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I receive job offers from here and from there, introduce myself to potential clients on jobs sites, via email and so on. I can keep 1-3 potential clients in my head at a moment.

When I receive, say, 10 requests a week, I easily lose control of their status. To which of potential clients I replied, to which I didn't? What did I promise Mr. Bateman and what did I send to Mr. Payne as an example of my work? What makes the process of getting the project slow? Is that because Mr. Brown said designs weren't ready yet and we should wait until they are done before discussing development stage with me?

The question is - how do you keep these things under control? If you have 5-10 potential clients in the row, how do you make sure you keep them all updated as soon as possible and that the process goes as it should go, so that you are not the weakest part of if, but a strong one?

Computer tools, notebook and a pen, iPhone apps? Please share your advice.

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Personally, I am a cluster of confusion. But recently, I have taken a liking to organizing notes and correspondences with Trello.

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Why not Google docs e.g. Spreadsheet?! You can access it from anywhere and any device.

Or Trello like Dwayne suggested. Although for this specific case, I think that Trello would not suffice as you need both rows and columns. I thus give preference to Google Spreadsheet (which is Excel in the cloud).

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There are CRM (customer relations management) software packages out there, but I don't think they're cheap.

I think you can leverage many different productivity apps to do what you need.

Since I'm not at the point where I can afford a personal assistant or CRM software, I use Excel spreadsheets, my calendar app, and reminders. I think it all depends on what kind of person you are. I'm "visual" (apparently, according to the woman who came to organize my office), so I need to see everything to remember it exists.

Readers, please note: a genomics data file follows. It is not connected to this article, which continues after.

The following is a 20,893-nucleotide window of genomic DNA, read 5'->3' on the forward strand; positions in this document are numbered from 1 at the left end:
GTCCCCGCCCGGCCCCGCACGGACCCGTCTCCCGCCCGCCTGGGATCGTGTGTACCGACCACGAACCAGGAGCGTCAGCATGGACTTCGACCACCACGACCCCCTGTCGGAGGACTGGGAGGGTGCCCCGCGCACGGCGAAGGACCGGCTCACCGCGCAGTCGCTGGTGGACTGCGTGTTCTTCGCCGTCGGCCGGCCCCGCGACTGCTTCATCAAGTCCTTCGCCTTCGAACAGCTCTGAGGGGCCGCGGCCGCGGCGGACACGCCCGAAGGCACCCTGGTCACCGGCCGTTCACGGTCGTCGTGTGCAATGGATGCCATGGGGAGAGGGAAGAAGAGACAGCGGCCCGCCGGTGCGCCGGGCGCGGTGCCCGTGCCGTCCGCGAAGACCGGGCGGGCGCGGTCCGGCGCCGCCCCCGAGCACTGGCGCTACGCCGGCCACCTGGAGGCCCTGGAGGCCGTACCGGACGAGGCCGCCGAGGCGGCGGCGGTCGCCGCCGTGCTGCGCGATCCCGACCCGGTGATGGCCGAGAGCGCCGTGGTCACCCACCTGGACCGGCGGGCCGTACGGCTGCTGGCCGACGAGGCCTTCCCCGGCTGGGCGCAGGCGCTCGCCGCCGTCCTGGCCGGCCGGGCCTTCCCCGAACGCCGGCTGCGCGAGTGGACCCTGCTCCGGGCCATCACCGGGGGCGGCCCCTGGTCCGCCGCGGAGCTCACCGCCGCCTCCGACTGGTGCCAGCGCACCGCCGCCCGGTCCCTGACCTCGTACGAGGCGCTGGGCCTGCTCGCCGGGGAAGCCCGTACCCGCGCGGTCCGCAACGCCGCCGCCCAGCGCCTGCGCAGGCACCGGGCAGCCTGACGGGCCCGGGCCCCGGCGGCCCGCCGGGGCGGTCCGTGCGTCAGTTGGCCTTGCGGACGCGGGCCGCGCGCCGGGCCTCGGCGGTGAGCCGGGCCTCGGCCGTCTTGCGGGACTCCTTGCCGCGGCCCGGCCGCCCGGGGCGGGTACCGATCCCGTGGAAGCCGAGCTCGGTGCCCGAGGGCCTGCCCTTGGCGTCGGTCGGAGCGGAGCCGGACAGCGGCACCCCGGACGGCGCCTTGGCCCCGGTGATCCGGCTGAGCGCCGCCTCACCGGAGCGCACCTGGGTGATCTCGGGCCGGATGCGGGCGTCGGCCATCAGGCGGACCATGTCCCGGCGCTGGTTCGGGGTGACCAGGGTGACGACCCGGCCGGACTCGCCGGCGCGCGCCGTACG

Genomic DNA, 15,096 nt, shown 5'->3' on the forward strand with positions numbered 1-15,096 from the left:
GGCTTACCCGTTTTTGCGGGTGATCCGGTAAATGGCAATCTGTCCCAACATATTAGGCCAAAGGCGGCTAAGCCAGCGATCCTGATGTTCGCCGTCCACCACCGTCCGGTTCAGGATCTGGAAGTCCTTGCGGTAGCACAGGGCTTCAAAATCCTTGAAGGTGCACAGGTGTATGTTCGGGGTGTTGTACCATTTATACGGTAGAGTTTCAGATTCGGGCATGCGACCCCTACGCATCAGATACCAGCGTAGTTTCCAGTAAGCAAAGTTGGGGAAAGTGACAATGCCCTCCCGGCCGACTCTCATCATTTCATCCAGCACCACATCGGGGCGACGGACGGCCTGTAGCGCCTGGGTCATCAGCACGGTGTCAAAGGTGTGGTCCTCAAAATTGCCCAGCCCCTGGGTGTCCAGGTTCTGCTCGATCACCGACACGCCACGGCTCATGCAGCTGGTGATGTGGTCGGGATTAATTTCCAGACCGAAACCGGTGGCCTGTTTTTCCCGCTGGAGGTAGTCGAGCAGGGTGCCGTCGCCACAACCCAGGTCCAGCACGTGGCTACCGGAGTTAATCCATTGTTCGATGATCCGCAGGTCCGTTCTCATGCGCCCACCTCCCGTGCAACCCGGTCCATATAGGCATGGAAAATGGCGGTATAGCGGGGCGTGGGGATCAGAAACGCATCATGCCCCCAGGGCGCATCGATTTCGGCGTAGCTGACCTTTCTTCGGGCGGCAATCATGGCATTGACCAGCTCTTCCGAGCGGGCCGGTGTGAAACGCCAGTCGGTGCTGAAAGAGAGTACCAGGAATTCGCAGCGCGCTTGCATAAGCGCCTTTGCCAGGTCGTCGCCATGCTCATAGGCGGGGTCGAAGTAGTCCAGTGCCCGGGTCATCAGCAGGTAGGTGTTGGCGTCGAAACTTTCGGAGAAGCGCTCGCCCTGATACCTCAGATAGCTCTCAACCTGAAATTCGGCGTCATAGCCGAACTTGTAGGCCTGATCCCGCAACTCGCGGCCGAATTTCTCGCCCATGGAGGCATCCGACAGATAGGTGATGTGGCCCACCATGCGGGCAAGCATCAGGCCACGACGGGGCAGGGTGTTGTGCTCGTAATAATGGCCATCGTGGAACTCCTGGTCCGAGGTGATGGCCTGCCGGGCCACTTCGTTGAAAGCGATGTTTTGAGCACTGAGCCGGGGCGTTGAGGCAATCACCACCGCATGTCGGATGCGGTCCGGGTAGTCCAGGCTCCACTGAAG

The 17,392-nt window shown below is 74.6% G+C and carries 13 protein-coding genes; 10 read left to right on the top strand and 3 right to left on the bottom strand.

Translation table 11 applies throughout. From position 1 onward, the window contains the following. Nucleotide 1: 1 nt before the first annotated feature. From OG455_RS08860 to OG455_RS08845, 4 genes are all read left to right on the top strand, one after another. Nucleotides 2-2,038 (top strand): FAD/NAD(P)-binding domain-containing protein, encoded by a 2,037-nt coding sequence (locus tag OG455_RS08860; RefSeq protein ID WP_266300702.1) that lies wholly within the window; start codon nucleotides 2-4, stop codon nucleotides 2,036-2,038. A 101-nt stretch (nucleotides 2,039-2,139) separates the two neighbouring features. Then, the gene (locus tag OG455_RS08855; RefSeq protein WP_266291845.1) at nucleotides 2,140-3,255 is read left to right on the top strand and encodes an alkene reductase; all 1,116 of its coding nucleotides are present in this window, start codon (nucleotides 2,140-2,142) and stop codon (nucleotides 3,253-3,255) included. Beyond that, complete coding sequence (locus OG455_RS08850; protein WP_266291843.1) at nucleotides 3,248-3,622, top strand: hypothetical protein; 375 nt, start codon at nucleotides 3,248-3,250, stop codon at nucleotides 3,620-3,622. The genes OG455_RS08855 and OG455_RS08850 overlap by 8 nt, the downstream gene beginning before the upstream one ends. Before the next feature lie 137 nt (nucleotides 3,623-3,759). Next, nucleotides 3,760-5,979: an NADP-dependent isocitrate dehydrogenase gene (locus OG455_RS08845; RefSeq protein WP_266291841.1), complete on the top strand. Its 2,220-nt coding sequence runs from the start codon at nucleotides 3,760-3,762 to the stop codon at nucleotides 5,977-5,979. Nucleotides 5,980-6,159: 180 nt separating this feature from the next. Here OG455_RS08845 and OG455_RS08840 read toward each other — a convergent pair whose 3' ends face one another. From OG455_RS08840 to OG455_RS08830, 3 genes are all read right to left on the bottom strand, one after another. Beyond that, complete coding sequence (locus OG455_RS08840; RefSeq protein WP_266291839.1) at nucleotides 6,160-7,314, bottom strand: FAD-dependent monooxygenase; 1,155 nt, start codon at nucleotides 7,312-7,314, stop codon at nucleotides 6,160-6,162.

If your processes are the same for all (or most) of your clients, you might do well with a customized form or checklist (this can be implemented in a spreadsheet or database). After you create your master process, you make individual ones for each client and you can track where you are in the process with each one, and you'll know what needs to be done next.

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Hyper Plan is a new software that feels a bit like Trello to me but it has rows and columns and you can organize/label them any way you see fit. http://www.hyperplan.com

I appreciate the availability of Trello from anywhere, but with that said, I really hate the experience of a web app compared to a desktop app, though Trello is a fantastic program.

With all that said, I'm like Dwayne - a cluster of confusion - except I'm not visual. You could put my to-do list on my desk and light it on fire in front of me and I probably wouldn't notice it. So all tools suck for me in that they're only valuable if I'm willing to look at them. And once I get overwhelmed with work...I'm afraid to look at them.

I add reminders to emails in Outlook. (Then close the window without looking at it...) and I have tried using Hyper Plan, Trello, and Toodledo -- the latter two both have free versions that do a lot. And Hyper Plan is a one time purchase.

Lately though, due to my struggle against my own nature to seldom get things logged and then rarely look at them when I do ... I've made a simple checklist in Evernote with check boxes of my important things. Sometimes I look at it and check them off.

I know this is horrible, but honestly, my main strategy is to try to always throw the ball back in my client's court with a question or info I need, knowing they will contact me when they're ready. When that's not an option, I sometimes do forget about them but I know they'll email me and ask "what's up!" if I don't respond soon enough.

I also rely on my subconscious to wake me in the middle of the night with that "oh no!" feeling regarding a client I forgot when it's urgent enough.

So I'd love to hear what other's do too. My method only works well if you have too many clients and don't care if you lose a few...

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